This is one of the first questions a new Colt “D” frame owner asks. The answer depends on the model and the vintage of the individual gun.
What Colt says
Post-1972 (shrouded ejector rod) models: The owner’s manual says that these guns are rated for +P ammunition. The manual calls for a factory (gunsmith) inspection every 1,000 rounds for the alloy models (Cobra and Agent), and every 3,000 rounds for the steel-framed guns (Detective Special, Police Positive Special, Diamondback.)
Pre-1972 (unshrouded ejector rod) models: None of the Colt guns with unshrouded ejector rods are rated by Colt for +P use. These guns, made prior to 1972, were sold before the advent of +P ammunition.
However, there are some other things to consider before you load your gun with that hot ammo!
+P ammunition is loaded to higher pressures than standard .38 Special ammunition. This results in increased muzzle velocity and recoil.
When this ammunition is fired, it puts increased stress on the chambers and cylinder, and the frame is subjected to more force than normal. Colt “D” frame cylinders are certainly up to the task of containing the pressure, but the frames and action parts really take a beating.
This means that the ratchet (ejector) and hand experience increased wear, shortening their life and requiring more frequent replacement.
For the alloy frames, not only do the action parts wear but the frame itself will stretch slightly. After a number of rounds, the frame may be so deformed as to result in headspacing problems. While the steel frames don’t generally stretch so much, the alloy frames will require replacement after a diet of +P.
This increased wear is the reason for the re-inspection intervals given in the owner’s manual. To put it another way, your gun probably won’t suffer catastrophic failure from the use of +P ammunition (it’s SAFE to use), but wear will be greatly increased (it may not be very SMART to use.)
Should you use it?
First, if you plan to use +P ammunition in any Colt, it is imperative that the gun is within factory specifications in every respect. If there is any deficiency, the increased wear patterns from +P use can render the gun unusable or even unsafe in short order.
Regardless of the model, you will experience increased wear if you use +P ammunition. Colt revolvers are not cheap to work on, and some parts are becoming quite scarce, so use should probably be restricted.
What do I recommend?
(What follows is based on my experience shooting, repairing and customizing Colt revolvers. Nothing written here is intended to be predictive, but is simply a recap of what I’ve observed. Use what follows at your own risk and expense.)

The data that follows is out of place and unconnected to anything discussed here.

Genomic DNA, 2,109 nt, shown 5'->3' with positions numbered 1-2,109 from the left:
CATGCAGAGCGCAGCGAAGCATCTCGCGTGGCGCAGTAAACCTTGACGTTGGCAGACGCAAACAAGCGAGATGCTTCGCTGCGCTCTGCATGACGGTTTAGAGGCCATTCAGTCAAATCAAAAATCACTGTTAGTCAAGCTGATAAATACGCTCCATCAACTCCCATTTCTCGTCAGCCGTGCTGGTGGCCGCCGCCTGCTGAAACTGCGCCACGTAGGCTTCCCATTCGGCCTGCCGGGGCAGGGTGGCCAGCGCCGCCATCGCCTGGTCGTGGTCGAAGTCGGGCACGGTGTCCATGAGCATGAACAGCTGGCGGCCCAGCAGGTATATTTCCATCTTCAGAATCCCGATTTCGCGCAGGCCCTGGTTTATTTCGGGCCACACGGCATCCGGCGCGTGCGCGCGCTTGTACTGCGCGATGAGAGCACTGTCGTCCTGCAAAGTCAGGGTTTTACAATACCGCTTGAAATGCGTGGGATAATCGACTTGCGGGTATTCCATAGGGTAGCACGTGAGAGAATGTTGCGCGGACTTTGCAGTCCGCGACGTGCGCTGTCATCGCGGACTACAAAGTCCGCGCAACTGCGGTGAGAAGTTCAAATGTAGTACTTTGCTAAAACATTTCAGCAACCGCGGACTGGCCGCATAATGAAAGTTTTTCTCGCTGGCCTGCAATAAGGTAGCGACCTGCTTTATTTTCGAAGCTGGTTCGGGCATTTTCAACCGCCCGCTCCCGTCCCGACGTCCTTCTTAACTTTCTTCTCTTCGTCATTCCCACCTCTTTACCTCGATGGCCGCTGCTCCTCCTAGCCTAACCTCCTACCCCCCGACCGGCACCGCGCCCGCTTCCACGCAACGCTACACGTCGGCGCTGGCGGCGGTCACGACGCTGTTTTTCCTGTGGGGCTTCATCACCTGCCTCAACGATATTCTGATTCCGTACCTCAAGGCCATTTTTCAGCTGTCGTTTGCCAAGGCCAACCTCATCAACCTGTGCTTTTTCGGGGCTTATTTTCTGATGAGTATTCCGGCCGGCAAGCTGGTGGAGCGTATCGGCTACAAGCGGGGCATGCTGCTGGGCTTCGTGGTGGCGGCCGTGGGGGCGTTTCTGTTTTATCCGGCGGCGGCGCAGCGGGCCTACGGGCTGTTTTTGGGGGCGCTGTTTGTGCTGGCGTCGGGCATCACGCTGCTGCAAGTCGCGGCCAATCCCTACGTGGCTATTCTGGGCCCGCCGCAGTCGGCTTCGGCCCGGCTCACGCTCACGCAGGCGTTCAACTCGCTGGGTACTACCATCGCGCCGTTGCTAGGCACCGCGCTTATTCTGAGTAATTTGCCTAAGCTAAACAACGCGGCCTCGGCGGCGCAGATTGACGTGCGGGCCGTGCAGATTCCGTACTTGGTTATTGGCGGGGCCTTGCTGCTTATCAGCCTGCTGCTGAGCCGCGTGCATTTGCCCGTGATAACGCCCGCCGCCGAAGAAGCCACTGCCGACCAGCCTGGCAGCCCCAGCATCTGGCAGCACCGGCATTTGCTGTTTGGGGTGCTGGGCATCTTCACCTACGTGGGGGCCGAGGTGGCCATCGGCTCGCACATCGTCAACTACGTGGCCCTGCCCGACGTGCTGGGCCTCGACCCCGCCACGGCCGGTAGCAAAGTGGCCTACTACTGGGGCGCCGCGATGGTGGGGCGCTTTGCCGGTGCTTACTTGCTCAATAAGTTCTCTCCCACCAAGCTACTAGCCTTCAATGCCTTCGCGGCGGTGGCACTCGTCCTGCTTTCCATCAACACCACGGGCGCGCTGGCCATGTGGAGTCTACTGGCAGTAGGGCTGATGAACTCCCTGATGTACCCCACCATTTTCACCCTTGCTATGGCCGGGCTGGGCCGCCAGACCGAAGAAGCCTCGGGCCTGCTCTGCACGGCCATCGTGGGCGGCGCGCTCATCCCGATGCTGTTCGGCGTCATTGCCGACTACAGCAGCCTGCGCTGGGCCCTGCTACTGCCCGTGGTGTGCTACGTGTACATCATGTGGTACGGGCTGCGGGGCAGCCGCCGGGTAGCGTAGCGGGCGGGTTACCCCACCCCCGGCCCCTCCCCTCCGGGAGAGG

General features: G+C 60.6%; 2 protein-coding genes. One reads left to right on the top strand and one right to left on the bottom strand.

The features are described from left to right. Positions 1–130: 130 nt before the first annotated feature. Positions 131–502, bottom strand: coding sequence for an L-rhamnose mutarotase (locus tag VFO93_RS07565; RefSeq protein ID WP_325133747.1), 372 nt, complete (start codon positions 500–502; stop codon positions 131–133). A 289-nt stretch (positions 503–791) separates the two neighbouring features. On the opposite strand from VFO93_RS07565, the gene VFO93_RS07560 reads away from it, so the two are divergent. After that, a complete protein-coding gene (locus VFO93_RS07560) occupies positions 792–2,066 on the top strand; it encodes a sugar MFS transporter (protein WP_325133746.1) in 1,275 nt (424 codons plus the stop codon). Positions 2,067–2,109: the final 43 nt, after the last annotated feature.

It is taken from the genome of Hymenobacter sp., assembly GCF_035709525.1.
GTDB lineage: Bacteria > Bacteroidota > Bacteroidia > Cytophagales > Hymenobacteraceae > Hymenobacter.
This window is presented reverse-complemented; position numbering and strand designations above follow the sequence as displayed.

For steel-frame models, I’d limit +P use to a few hundred rounds a year, and observe the 3,000 round inspection interval. I’ve found that, if the maintenance is done properly, this will result in many years of shooting service.
Regarding the alloy models, frame stretch is a major concern. In addition, the alloy frames will suffer more wear in the action than the steel guns because their lessened mass results in a higher recoil pulse.
Since the alloy guns are so scarce, and replacing a stretched frame is essentially impossible these days, I recommend that you shoot very few +P rounds in them. If you plan to carry it, you can certainly shoot two or three cylinders full just to acquaint yourself with the increased recoil – then practice with regular pressure loads. Absolutely observe the 1,000 round inspection schedule, and make certain that the gun is in perfect condition beforehand.
What about the older models?
In general, I wouldn’t. Any of the pre-72 guns are now so collectible that it just doesn’t make sense to subject them to the pounding that +P ammo will give them.
But, should you insist…if the gun is a steel model made in the mid-50’s to late 60’s, it is probably strong enough that it won’t suffer catastrophic failure with +P loads. However, in my experience the pre-72 models have slightly softer metallurgy, which results in increased frame wear. Thus, it’s not a question of “will the gun handle it,” it’s more a question of how much expensive maintenance it will require!
If it’s earlier than that period, or any pre-72 alloy frame model, “just say no.”
The bottom line
You don’t have to be afraid of +P ammunition, just understand that each +P round you put through your Colt will result in more wear than a standard pressure load. It is up to you to maintain the gun appropriately.
- Posted by Grant Cunningham
- On May 19, 2006